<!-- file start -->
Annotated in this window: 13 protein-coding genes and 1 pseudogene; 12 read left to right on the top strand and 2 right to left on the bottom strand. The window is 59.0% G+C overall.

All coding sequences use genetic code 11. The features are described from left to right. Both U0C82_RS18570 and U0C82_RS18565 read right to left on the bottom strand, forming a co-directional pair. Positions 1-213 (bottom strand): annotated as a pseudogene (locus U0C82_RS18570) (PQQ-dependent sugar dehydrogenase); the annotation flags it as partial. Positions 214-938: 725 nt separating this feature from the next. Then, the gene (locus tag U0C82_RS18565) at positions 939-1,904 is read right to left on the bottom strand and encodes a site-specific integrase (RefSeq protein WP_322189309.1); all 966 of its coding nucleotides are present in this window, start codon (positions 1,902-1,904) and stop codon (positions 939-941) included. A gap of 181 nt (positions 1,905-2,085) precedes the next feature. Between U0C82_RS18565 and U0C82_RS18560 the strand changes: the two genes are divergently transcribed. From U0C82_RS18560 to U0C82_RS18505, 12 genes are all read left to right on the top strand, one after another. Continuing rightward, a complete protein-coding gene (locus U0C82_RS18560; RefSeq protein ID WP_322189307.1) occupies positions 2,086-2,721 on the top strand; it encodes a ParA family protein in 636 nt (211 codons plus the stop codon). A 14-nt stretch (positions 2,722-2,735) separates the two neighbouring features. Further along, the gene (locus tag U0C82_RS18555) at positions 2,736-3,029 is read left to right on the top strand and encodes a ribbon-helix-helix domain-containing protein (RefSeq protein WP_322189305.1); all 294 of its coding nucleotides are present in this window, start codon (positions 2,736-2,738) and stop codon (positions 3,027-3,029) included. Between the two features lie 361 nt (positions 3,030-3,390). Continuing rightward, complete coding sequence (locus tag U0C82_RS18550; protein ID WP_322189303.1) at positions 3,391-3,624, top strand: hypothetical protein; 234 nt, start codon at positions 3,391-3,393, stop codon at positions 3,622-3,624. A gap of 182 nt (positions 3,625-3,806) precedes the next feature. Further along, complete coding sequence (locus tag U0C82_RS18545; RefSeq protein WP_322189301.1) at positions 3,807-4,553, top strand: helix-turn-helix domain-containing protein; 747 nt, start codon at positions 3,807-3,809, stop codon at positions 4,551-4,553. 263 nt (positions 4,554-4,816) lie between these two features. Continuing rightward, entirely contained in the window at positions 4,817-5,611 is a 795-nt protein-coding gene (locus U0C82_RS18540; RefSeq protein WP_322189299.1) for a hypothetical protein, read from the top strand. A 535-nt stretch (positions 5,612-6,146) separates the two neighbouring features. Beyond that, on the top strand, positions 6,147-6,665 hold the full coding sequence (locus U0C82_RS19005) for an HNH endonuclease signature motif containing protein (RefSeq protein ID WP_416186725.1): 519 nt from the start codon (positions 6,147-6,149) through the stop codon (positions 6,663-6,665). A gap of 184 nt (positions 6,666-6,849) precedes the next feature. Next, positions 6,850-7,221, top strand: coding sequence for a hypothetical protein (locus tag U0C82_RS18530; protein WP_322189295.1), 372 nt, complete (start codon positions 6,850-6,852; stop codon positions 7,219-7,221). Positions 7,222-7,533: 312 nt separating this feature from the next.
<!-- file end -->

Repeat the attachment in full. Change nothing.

Annotated in this window: 13 protein-coding genes and 1 pseudogene; 12 read left to right on the top strand and 2 right to left on the bottom strand. The window is 59.0% G+C overall.

All coding sequences use genetic code 11. The features are described from left to right. Both U0C82_RS18570 and U0C82_RS18565 read right to left on the bottom strand, forming a co-directional pair. Positions 1-213 (bottom strand): annotated as a pseudogene (locus U0C82_RS18570) (PQQ-dependent sugar dehydrogenase); the annotation flags it as partial. Positions 214-938: 725 nt separating this feature from the next. Then, the gene (locus tag U0C82_RS18565) at positions 939-1,904 is read right to left on the bottom strand and encodes a site-specific integrase (RefSeq protein WP_322189309.1); all 966 of its coding nucleotides are present in this window, start codon (positions 1,902-1,904) and stop codon (positions 939-941) included. A gap of 181 nt (positions 1,905-2,085) precedes the next feature. Between U0C82_RS18565 and U0C82_RS18560 the strand changes: the two genes are divergently transcribed. From U0C82_RS18560 to U0C82_RS18505, 12 genes are all read left to right on the top strand, one after another. Continuing rightward, a complete protein-coding gene (locus U0C82_RS18560; RefSeq protein ID WP_322189307.1) occupies positions 2,086-2,721 on the top strand; it encodes a ParA family protein in 636 nt (211 codons plus the stop codon). A 14-nt stretch (positions 2,722-2,735) separates the two neighbouring features. Further along, the gene (locus tag U0C82_RS18555) at positions 2,736-3,029 is read left to right on the top strand and encodes a ribbon-helix-helix domain-containing protein (RefSeq protein WP_322189305.1); all 294 of its coding nucleotides are present in this window, start codon (positions 2,736-2,738) and stop codon (positions 3,027-3,029) included. Between the two features lie 361 nt (positions 3,030-3,390). Continuing rightward, complete coding sequence (locus tag U0C82_RS18550; protein ID WP_322189303.1) at positions 3,391-3,624, top strand: hypothetical protein; 234 nt, start codon at positions 3,391-3,393, stop codon at positions 3,622-3,624. A gap of 182 nt (positions 3,625-3,806) precedes the next feature. Further along, complete coding sequence (locus tag U0C82_RS18545; RefSeq protein WP_322189301.1) at positions 3,807-4,553, top strand: helix-turn-helix domain-containing protein; 747 nt, start codon at positions 3,807-3,809, stop codon at positions 4,551-4,553. 263 nt (positions 4,554-4,816) lie between these two features. Continuing rightward, entirely contained in the window at positions 4,817-5,611 is a 795-nt protein-coding gene (locus U0C82_RS18540; RefSeq protein WP_322189299.1) for a hypothetical protein, read from the top strand. A 535-nt stretch (positions 5,612-6,146) separates the two neighbouring features. Beyond that, on the top strand, positions 6,147-6,665 hold the full coding sequence (locus U0C82_RS19005) for an HNH endonuclease signature motif containing protein (RefSeq protein ID WP_416186725.1): 519 nt from the start codon (positions 6,147-6,149) through the stop codon (positions 6,663-6,665). A gap of 184 nt (positions 6,666-6,849) precedes the next feature. Next, positions 6,850-7,221, top strand: coding sequence for a hypothetical protein (locus tag U0C82_RS18530; protein WP_322189295.1), 372 nt, complete (start codon positions 6,850-6,852; stop codon positions 7,219-7,221). Positions 7,222-7,533: 312 nt separating this feature from the next.